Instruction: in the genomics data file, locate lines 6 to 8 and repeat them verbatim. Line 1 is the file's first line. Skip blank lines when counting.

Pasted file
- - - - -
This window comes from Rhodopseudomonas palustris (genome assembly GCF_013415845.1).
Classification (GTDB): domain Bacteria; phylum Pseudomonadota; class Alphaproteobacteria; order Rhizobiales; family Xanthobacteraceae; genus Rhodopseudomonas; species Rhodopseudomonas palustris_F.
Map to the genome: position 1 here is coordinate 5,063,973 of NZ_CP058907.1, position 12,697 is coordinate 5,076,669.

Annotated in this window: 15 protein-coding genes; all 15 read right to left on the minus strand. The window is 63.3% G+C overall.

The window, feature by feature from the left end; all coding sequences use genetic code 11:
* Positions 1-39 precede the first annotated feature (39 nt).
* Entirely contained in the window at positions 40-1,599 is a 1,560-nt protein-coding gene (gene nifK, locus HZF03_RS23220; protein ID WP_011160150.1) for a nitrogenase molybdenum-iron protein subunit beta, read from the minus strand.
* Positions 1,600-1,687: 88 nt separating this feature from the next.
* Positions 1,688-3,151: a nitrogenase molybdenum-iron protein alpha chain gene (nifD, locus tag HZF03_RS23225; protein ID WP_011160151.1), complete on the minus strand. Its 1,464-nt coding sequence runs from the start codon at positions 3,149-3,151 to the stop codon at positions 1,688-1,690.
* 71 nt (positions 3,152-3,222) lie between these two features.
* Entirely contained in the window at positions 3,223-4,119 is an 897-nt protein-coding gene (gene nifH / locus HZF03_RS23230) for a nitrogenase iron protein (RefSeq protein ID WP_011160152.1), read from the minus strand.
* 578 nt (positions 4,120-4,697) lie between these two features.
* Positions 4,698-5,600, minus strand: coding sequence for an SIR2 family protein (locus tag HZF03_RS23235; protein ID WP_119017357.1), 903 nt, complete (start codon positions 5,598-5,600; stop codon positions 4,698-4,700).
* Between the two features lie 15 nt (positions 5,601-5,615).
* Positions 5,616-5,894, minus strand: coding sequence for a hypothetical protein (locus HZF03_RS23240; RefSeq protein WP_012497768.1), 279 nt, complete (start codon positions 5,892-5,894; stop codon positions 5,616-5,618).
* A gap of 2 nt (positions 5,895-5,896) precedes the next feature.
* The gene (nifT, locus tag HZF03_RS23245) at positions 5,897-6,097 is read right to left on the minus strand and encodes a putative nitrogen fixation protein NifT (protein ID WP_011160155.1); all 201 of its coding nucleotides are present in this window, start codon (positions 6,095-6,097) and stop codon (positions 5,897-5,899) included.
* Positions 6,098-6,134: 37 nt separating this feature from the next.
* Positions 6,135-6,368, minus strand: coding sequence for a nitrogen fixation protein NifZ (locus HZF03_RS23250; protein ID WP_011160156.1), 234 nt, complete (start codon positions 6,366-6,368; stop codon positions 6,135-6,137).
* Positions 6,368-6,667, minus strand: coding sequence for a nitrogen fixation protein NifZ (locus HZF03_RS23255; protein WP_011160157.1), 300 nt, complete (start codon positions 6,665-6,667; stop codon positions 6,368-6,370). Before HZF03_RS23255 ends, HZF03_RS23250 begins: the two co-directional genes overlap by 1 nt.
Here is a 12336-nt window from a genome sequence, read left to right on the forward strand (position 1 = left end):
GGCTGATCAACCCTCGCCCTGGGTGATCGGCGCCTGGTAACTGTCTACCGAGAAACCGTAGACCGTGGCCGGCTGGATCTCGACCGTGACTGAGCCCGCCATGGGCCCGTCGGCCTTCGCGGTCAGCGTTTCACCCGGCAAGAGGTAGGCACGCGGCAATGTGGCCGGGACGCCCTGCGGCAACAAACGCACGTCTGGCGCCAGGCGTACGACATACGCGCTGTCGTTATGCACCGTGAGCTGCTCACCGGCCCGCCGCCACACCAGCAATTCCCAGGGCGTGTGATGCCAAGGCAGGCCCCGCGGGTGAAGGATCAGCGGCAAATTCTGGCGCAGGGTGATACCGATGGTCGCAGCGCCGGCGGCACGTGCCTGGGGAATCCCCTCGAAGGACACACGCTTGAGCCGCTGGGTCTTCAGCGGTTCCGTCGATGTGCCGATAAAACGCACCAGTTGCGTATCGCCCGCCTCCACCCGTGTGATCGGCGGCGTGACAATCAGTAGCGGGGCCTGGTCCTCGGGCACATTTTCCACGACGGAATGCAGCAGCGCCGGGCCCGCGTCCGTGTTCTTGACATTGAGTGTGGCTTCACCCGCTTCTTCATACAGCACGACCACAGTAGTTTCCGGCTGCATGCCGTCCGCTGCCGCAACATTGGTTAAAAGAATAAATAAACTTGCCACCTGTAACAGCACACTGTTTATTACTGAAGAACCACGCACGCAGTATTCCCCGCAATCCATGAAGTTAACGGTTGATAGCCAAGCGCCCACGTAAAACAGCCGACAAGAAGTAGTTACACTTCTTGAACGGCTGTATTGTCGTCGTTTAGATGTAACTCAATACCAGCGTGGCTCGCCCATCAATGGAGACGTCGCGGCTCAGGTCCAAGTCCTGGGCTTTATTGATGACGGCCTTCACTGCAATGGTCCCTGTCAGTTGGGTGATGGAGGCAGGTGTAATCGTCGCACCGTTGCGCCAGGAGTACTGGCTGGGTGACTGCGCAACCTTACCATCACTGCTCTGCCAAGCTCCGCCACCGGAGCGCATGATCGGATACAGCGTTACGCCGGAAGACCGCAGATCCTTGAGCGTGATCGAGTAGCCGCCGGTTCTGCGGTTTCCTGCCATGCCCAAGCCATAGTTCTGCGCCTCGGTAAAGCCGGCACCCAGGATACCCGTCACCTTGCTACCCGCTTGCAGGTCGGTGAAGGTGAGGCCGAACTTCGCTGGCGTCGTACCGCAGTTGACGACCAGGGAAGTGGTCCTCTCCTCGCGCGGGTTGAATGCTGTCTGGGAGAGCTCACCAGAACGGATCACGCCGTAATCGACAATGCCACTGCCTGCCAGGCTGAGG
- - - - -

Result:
* Positions 1-39 precede the first annotated feature (39 nt).
* Entirely contained in the window at positions 40-1,599 is a 1,560-nt protein-coding gene (gene nifK, locus HZF03_RS23220; protein ID WP_011160150.1) for a nitrogenase molybdenum-iron protein subunit beta, read from the minus strand.
* Positions 1,600-1,687: 88 nt separating this feature from the next.